China Conducts Massive Arrests Of House Church Pastors, Group Says

Thursday, May 18, 2006

By BosNewslife News Center

BEIJING, CHINA (BosNewsLife) -- Chinese security forces carried out massive arrests of house church pastors in two provinces and at least one church leader from South Korea was expelled from the country, investigators said Monday, May 15.

US-based religious advocacy group China Aid Association (CAA), which maintains close contacts with the house church movement in Communist-run China told BosNewsLife that it has learned that the arrests occurred in Shandong and Jiangsu Provinces within the last two weeks.

In addittion "one pastor from South Korea was expelled by the Chinese security agency," the group added. CAA said it has also established that "a prominent Chinese legal scholar and rights defender was forbidden to go abroad." The group quoted an eyewitness as saying that House Church Pastor Liu Yuhua was arrested at April 26 in Shandong Province and that he has been under criminal detention at the Detention Center of Linchu County, Shandong Province.

"In the Criminal detention paper issued to Pastor Liu's family by the Public Security Bureau of Linchu County, Pastor Liu was accused of being involved in illegal business practices." CAA said the charges are linked to his involvement in printing and distributing Bibles and other Christian literature to fellow believers "free of charge to meet the rapid growth of believers."


Human rights groups estimate there are currently roughly 80-million Christians in China, most of whom are worshipping in 'house churches', named this way as they did not receive permissions for church buildings from the Communist authorities.

CAA said Pastor Lius office "was searched without warrant, his bank account seized and cash in the amount of 8600 Yuan ($1100) was confiscated." Legal experts have reportedly said that the case is very similar to the case of Beijing Pastor Cai Zhuohua, who was sentenced in 2005 to three years imprisonment for printing Christian literature.

The Chinese government tries to persecute religious leaders "by criminalizing their religious activities," CAA claimed. Gao Zhisheng, a prominent lawyer, was forced to close his law firm closed last year by the Chinese government because of his volunteer work defending the rights of persecuted Christians, the human rights group said.


CAA said it also learned that 11 pastors and house church leaders were arrested last week, May 10, in Chuyuan Residence Region of Suqian City, Jiangsu Province as they and dozens of house church believers engaged in a bible study at Pastor Cai Zhironga's house.

The organization quoted eyewitnesses as saying that security forces used electric shock batons to beat those believers who refused to be taken "because the police did not have an arrest warrant." They were released after 10 hours of "intensive interrogation," including South Korean Pastor Cui Rongbo, whose Korean name is unavailable, along with two translators Pastor Cai Zhirong and Pastor Wu Changle.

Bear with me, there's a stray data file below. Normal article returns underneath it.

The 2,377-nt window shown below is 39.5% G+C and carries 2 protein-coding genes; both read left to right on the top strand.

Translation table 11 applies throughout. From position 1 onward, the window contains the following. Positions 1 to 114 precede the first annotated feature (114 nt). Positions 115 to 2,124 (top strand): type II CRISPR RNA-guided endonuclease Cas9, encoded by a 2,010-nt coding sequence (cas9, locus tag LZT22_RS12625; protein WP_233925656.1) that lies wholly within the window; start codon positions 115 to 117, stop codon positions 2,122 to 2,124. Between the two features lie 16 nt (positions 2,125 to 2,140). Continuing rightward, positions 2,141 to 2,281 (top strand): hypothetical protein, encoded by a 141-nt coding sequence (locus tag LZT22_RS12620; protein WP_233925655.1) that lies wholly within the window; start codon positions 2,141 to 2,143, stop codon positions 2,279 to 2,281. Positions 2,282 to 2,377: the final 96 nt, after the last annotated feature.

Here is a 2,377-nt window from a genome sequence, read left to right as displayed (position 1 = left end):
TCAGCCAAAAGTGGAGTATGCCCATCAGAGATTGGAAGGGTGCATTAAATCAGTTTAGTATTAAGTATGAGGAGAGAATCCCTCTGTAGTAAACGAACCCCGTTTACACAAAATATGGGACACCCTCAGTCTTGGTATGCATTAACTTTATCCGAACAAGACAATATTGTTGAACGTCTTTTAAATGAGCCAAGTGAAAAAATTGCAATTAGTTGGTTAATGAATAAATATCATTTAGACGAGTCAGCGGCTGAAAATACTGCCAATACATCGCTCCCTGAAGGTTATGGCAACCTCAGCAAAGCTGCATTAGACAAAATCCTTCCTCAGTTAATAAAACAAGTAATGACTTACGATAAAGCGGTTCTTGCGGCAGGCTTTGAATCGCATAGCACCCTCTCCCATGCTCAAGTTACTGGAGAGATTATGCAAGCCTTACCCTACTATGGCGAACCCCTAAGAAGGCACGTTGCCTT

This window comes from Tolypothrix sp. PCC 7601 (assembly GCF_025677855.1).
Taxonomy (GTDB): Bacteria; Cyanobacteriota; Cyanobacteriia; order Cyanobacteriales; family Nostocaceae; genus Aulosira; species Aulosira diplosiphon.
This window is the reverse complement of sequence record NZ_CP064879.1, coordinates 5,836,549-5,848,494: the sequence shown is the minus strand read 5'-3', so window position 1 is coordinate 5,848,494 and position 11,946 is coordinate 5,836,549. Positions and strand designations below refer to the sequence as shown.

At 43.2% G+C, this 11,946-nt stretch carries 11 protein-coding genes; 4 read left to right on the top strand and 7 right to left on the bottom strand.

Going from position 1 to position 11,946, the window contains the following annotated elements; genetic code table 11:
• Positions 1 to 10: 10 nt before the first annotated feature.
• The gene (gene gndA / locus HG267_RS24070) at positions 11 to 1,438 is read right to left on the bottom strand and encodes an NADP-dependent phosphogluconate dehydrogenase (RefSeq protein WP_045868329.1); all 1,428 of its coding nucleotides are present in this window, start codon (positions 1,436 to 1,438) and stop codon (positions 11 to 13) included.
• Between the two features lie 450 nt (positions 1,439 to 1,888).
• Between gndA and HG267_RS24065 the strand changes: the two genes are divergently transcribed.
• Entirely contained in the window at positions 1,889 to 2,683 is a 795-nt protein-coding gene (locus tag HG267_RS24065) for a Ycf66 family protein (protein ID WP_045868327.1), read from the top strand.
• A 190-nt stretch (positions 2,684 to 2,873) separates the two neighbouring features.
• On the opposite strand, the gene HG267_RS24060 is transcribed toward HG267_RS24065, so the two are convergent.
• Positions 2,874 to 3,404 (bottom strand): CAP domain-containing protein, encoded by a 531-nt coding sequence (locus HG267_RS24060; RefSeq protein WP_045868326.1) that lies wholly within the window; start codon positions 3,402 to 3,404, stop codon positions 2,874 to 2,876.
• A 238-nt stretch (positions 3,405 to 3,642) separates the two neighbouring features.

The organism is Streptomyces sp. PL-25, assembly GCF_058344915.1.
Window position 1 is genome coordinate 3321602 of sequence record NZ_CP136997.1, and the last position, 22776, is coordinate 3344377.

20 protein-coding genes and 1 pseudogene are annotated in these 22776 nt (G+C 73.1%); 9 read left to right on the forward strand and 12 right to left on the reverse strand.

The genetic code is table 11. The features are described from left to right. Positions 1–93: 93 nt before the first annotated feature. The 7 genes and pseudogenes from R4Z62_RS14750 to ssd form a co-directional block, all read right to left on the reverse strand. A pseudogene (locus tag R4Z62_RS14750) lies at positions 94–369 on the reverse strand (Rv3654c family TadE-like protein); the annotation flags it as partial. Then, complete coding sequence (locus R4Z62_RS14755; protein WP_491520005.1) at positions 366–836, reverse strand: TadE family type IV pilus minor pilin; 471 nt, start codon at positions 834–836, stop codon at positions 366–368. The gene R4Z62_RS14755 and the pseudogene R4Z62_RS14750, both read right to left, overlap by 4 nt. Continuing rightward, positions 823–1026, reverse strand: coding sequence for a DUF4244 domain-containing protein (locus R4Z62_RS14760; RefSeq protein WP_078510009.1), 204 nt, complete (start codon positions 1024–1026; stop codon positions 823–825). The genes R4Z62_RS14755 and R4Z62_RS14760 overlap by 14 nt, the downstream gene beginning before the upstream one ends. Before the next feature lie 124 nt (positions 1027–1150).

The South Korean Pastor Cui was however taken away the next day by Chinese authorities and ordered to leave China within 48 hours, the group said, adding that the pastor left China Saturday May 13.


CAA said it also learned that prominent legal scholar Dr. Fan Yafeng was forbidden to travel to the United States where he was scheduled to participate in a meeting of house church officials with President George W. Bush. Dr. Fan is a researcher at the China Academy of Social Sciences, a top think tank run by the Chinese government.

"At 12:30pm on May 9, Dr. Fan was informed by the customs security official at Beijing Capital
Airport that he has been put on a list of names that are forbidden to go abroad by a higher authority," CAA claimed. Dr. Fan was also not allowed to attend the Freedom in China Summit on May 2 at the Hudson Institute in Washington.

"This new wave of arrests is certainly a contradiction to the Chinese government's commitment to religious freedom," said CAA President and former house church leader Rev. Bob Fu, who fled to the US. "We urge the Chinese government to take concrete actions to demonstrate the true spirit of rule of law" [and] "urges the Chinese government to immediately release the arrested pastors."

China's government has denied human rights abuses and saying it only crackdown on criminals and "dangerous sects." It also stressed that Christians are free to worship in the official churches. The latest reports about the arrests come shortly after on Sunday, May 14, Beijing installed a third bishop not approved by the Vatican. (With BosNewsLife Reports and reports from China).

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